What Venezuelans know best about the opposition is that many of them held power before. During their 40 years of rule, the nation grew into an economic powerhouse, but by all accounts its leaders grew notoriously corrupt and the poor stagnated.
The opposition says that Chávez has been even worse. Since his 1998 election, per capita income has plummeted by 23 percent, unemployment and inflation both now top 20 percent, and there have been numerous charges of corruption against his administration. A study by the Social and Economic Research Institute of the Andres Bello Catholic University in Caracas shows that extreme poverty in Venezuela nearly doubled between 1998 and 2003. And despite 40 percent gains in oil revenue over the past 5 years, the economy shrank by 9 percent last year, the second consecutive annual decline.
Franklin Fagundez, who hawks CDs on a Caracas sidewalk, worries about crime and vandalism, corruption and unemployment. Still, he's decided to vote for Chávez. "It's not that I like Chávez," he says. "But I don't want those who were [in power] before to return."
Nevertheless, dissatisfaction with Chávez has kept the opposition within striking distance. With high unemployment, sidewalks are crowded with people struggling to get by, renting out telephones and hawking pirated music. Violent crime has soared. Chávez's friendship with Cuban dictator Fidel Castro has frightened away foreign investment. Chávez's incendiary rhetoric has polarized the nation between rich and poor, offended the Catholic Church, and antagonized the country's biggest trading partners, Colombia and the US.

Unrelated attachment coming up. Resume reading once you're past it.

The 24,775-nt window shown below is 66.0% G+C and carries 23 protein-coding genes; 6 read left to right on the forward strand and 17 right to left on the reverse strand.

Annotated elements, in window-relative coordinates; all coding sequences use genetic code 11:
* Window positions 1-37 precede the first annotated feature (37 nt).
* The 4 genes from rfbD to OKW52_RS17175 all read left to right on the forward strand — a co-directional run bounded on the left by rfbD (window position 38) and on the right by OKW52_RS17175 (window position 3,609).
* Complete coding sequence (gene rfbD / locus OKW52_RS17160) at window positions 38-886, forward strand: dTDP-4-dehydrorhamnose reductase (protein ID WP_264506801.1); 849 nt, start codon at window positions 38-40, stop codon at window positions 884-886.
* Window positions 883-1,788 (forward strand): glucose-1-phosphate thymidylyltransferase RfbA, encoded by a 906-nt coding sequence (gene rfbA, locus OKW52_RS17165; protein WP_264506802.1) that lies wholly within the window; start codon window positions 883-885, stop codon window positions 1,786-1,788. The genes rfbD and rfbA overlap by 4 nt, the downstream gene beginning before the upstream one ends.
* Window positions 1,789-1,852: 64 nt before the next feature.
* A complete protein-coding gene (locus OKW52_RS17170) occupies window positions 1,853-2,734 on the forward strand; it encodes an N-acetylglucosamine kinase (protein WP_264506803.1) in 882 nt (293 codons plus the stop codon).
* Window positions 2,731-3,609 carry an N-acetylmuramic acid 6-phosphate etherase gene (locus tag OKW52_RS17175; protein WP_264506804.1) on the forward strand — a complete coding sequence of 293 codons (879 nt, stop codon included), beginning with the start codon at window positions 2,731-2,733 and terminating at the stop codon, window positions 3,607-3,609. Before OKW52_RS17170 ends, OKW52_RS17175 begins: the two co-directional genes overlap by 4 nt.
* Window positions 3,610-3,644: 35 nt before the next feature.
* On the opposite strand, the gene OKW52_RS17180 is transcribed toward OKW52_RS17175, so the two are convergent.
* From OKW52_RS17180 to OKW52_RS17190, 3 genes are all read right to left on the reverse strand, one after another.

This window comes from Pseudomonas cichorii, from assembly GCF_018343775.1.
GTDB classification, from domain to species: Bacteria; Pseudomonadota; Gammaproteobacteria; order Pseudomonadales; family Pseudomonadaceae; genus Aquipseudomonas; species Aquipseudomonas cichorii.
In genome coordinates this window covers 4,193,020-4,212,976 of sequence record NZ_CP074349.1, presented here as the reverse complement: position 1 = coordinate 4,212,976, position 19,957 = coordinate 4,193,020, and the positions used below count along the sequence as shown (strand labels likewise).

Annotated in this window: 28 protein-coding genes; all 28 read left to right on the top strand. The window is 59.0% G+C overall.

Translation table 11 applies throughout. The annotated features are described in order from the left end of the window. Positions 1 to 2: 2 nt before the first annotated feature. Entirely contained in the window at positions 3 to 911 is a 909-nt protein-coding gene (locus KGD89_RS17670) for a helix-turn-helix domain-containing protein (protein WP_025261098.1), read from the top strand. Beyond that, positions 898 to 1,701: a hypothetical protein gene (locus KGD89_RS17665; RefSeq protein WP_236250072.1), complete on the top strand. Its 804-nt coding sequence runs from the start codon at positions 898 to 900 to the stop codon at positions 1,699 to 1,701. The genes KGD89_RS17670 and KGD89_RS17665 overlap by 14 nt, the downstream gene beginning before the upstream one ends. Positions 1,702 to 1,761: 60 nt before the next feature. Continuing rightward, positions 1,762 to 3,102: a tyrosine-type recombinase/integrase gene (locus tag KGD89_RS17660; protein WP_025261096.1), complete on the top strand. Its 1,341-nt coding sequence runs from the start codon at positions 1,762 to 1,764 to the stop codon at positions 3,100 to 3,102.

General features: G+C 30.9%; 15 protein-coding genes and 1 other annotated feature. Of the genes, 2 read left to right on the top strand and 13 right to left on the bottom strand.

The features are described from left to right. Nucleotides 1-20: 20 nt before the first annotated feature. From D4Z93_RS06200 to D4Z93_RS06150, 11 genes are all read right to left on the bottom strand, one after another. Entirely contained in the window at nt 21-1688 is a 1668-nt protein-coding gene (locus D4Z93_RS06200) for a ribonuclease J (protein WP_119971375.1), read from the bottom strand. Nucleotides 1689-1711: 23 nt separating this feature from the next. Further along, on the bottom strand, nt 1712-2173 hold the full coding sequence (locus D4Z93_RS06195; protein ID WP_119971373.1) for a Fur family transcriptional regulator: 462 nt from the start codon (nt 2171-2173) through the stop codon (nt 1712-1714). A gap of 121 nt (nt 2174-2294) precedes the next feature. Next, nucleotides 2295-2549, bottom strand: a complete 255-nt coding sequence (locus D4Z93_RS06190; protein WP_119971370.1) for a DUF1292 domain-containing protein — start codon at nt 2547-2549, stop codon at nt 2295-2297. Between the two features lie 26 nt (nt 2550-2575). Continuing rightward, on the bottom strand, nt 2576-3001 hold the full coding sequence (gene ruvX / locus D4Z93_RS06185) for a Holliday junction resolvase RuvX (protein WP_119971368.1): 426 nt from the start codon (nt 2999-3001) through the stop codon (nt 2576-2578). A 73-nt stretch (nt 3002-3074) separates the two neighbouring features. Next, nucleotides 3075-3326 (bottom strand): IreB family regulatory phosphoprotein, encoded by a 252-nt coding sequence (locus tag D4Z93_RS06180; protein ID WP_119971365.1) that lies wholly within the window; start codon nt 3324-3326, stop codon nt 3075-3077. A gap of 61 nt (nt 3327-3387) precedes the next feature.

If the opposition replaces Chávez, all of that will change, promises the soft-spoken Henrique Salas Romer, leader of Venezuela Project, a political party, and one of a handful of viable candidates to replace Chávez. "We would be less ideological and far more practical in foreign affairs," he says. "And practical means making friends with your neighbors."
Once in power, most opposition candidates would gratify Washington in other ways, analysts say. The new leaders would most likely drop Chávez's fierce opposition to US-promoted free-trade agreements and abandon his oil policy, which limits production and maintains elevated prices. They also promise not to repeat the human rights violations and arbitrary arrests which took place during the April 2002 coup, which ousted Chávez for two days.
Adam Isacson, an analyst who follows Venezuela for the Center for International Policy in Washington, is dubious. "The opposition has shown no sign that it's about to implement a democratic revolution, respect all positions, and implement a real multiparty democracy," he says.
Do you agree to annul the popular mandate given through legitimate democratic elections to the citizen Hugo Rafael Chávez Frías as president of the Bolivarian Republic of Venezuela for the current presidential period? 1) No 2) Yes.